The shoes and clothes you wear result from what science and technology can do to dress up men. The food you eat, the books you’re reading, the vehicles you’re riding on, and almost anything that makes life convenient for an individual is products of science and technology.

This tells how essential are the function and use of science and technology.

Moon Luck by Harral is a book that exemplifies the benefits of science and technology. Author Scott Harral tells the story about 30 astronauts residing on the moon for purposes of carrying out experiments and research, with a twist of suspenseful plot in the form of a murder mystery. The book is a one-of-a-kind science fiction, using science and technology at the core of the uniquely created mystery plot.

Overview of Science & Technology

Although people often regard these two words as having the same meaning, there’s a distinction between what is science and what is technology.

Science has a practical definition. Science is commonly described as a structured study of the natural and physical world. The study involves a methodology of objective observation, measurement and data, investigation, and experimentation.

Science is a quest for knowledge. When people started getting curious, asking what, when, why, who, where, and how, that’s how science as a branch of study started to evolve. For this study to progress, it needs tools to support its research, findings, and conclusion.

This is when technology comes in – which leads next to the meaning of technology.

From the above understanding of what science is, anyone can say that technology is already the application of scientific knowledge.

Role in Life’s Progress

The book Moon Luck is a good case in point that depicts science and technology’s roles in people’s lives. People could go to the moon by combining these two pieces of knowledge. Individuals were able to calculate and plot how people would be able to survive life in outer space.

Even within just the Earth’s surface, miracles are already taking place because of the efficient utilization of these two studies. From the building infrastructures people inhabit to the meals and dishes they eat to the healing sustenance such as drugs and medicines that can overcome sickness and prolong life, this world is already a basketful brimming with science and technology.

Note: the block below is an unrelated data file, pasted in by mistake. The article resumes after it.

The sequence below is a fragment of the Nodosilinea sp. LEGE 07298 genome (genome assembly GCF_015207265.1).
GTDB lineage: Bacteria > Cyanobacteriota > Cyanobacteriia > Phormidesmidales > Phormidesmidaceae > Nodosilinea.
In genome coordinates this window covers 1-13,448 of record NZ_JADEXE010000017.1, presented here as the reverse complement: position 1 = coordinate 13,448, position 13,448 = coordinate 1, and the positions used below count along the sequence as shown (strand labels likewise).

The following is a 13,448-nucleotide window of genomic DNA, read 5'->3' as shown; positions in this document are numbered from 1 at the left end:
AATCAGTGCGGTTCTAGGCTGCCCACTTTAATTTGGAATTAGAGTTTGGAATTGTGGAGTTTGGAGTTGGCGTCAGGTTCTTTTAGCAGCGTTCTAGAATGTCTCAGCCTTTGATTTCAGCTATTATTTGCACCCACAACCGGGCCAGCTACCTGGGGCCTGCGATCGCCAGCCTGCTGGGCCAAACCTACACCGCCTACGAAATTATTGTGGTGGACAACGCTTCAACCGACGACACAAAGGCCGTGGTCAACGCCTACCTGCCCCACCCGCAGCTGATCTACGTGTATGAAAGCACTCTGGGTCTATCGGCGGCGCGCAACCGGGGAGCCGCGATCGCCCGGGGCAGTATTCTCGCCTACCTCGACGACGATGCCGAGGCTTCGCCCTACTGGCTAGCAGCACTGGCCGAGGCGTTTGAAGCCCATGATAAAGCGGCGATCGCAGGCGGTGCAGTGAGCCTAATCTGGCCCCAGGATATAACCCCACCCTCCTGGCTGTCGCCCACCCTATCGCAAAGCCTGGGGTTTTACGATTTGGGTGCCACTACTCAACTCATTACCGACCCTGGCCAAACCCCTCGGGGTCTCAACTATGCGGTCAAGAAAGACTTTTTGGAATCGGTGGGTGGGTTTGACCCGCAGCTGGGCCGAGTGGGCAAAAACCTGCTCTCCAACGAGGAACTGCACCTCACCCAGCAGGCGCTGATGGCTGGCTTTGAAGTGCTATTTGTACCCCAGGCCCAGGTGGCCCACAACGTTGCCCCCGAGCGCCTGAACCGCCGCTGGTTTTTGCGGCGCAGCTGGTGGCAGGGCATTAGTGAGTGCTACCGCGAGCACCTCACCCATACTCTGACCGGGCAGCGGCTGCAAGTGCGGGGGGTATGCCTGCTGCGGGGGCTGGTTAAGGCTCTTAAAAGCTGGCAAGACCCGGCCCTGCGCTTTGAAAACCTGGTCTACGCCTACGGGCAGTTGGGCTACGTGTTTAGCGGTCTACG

Because these so-called “miracles” are the answers people have been seeking throughout their lives.

Technology can create those dream homes if people want to live in comfortable and convenient houses.

If people want to go from point A to point B in the shortest amount of time, science could help formulate a plan for it to come true, and technology can create fast-moving modes of transportation.

And if a person wants to communicate with someone on the other side of the Earth, it can be done so fast and efficiently – not to mention at a lower cost!

The role that science and technology play in life’s progress is a problem-solver. They make things easy and convenient for people. They provide the answers that are seemingly impossible to solve. They offer solutions to challenging problems.

In short, science and technology made this world a habitable place.

What would the world be without science and technology

Unimaginable. If famous Italian astronomer, physicist, and scientist Galileo Galilei didn’t insist back in the 1500s that the world is round, everyone would have been scared to travel the globe for fear of falling off from a “flat-surfaced earth.” Suppose Isaac Newton didn’t get hit (supposedly!) by an apple in the head; people would have no idea about the law of gravity or physics or the explanation why things fell coming from the top and not from the bottom.

Conversely, if Benjamin Franklin didn’t endeavor to fly a kite with a key attached to it during a thunderstorm, everyone would still be in the dark ages without electricity.

A world without science and technology is like getting lost in a jungle without a map or in the middle of a vast ocean with no compass or anything to guide you in the right direction. A world without science and technology is a life without meaning or purpose since no one has risked the chance to find answers to their questions.

Ultimately, the only way for life to progress and advance is through the push of science and technology.


Scott-Harral-Month-13-GW.png?fit=1200%2C675&ssl=1

June 20, 2022 sci-fiTips0

Have you ever noticed how some of the most science fiction novels that make it out to the mainstream are typically those that seem very realistic?

These novels are commonly grounded on reliable scientific concepts that make their audience ponder the “what-ifs.” What if these events become true? Or, what if this is already happening without us knowing. Some of the key factors in a science fiction ground the story in reality, making it believable and understandable.